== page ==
Dr Juan José Ginés Rivas
Postdoctoral Research Fellow
Newman Lower Ground Floor (The Cave)
Office hours: 08:00 – 17:30
08:00 – 17:30
My main goal is to understand evolution in eukaryotic organisms, studying the evolutionary forces that shapes genomes and create biodiversity. For this purpose, during my career I have used different strategies, from the creation of transgenic lines of Fusarium oxysporum to study transposable elements, and the analysis of codon usage in choanoflagellates and other species surrounding the transition to pluricellularity in the phylogenetic tree.
I have recently joined the Fraser lab group, which uses a model organism for evolutionary biology, the Trinidadian guppy (Poecilia reticulata). This research aims to unveil the genetic architecture of features that change rapidly and repeatably, using different approaches of bioinformatics, quantitative genetics, and evolutionary biology.
2021 PhD. Evolutionary Genomics. University of Huddersfield.
2016 MscR. Biotechnology. Universidad de Córdoba.
2015 Bsc. Veterinary Medicine. Universidad de Córdoba.
2022 – present Postdoctoral Research Fellow, University of Exeter.
Research group links
The Trinidadian guppy, commonly known as rainbow fish or millionfish, present advantages to study evolution derived from its short life cycle and its ability to live in different environments. This characteristics make the different guppy populations, specifically those in isolated rivers of the Northern Mountain Range of Trinidad, ideal to study variation and adaptation. In areas with low predation danger, guppies have evolved similar traits, such as larger size and increased colouration in males. We use this system to ask our main evolutionary questions:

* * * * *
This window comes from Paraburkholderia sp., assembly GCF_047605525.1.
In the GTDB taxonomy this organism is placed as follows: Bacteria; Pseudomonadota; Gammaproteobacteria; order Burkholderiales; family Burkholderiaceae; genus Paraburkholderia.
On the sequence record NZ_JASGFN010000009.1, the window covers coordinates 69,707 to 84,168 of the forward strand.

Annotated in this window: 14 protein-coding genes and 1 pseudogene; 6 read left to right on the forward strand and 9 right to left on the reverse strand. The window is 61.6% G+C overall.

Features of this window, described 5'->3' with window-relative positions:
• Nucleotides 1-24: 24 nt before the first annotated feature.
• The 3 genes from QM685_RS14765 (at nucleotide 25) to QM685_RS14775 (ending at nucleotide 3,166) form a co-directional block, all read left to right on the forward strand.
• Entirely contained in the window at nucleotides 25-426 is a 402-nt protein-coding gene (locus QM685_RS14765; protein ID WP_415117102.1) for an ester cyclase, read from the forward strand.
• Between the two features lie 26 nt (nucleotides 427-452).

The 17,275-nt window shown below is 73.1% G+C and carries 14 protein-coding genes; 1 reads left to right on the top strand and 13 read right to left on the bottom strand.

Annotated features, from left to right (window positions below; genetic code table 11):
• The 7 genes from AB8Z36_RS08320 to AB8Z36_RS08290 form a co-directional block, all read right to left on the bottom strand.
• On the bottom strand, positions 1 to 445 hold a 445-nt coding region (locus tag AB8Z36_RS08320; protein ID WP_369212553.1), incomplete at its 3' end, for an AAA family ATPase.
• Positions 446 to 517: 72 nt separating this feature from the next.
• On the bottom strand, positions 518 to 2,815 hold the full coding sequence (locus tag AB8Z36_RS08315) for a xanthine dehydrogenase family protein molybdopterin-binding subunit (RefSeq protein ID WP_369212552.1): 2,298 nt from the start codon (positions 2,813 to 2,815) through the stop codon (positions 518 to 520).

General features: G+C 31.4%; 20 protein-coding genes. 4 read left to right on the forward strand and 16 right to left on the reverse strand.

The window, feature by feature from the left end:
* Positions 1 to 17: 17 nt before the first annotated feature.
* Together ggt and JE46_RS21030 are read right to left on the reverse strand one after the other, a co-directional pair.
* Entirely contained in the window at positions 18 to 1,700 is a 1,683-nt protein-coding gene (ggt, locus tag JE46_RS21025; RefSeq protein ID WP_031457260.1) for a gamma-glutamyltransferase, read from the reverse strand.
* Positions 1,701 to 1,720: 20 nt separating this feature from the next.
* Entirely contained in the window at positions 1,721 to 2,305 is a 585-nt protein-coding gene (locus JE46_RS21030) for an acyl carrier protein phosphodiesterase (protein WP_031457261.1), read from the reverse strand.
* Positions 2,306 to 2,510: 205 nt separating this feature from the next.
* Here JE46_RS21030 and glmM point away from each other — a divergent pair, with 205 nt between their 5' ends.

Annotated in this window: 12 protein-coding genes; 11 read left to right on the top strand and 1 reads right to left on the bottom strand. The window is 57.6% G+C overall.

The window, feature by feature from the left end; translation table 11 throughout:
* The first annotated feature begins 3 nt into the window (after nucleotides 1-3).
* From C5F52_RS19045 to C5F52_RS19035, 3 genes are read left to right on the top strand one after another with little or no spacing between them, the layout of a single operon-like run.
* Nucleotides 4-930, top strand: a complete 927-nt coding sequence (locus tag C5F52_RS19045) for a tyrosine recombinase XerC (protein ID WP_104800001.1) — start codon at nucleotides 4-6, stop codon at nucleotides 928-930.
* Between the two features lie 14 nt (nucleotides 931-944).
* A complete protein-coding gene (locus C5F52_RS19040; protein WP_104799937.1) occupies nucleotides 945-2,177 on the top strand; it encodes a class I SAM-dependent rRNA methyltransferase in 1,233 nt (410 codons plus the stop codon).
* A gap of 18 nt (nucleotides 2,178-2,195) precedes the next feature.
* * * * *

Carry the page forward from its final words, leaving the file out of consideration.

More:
- How are the evolutionary forces and the environment shaping the genome?
- What phenotypic traits change rapidly and repeatably, and how is this variation possible?
- What elements promote the convergent evolution and how is this reflected at genomic level?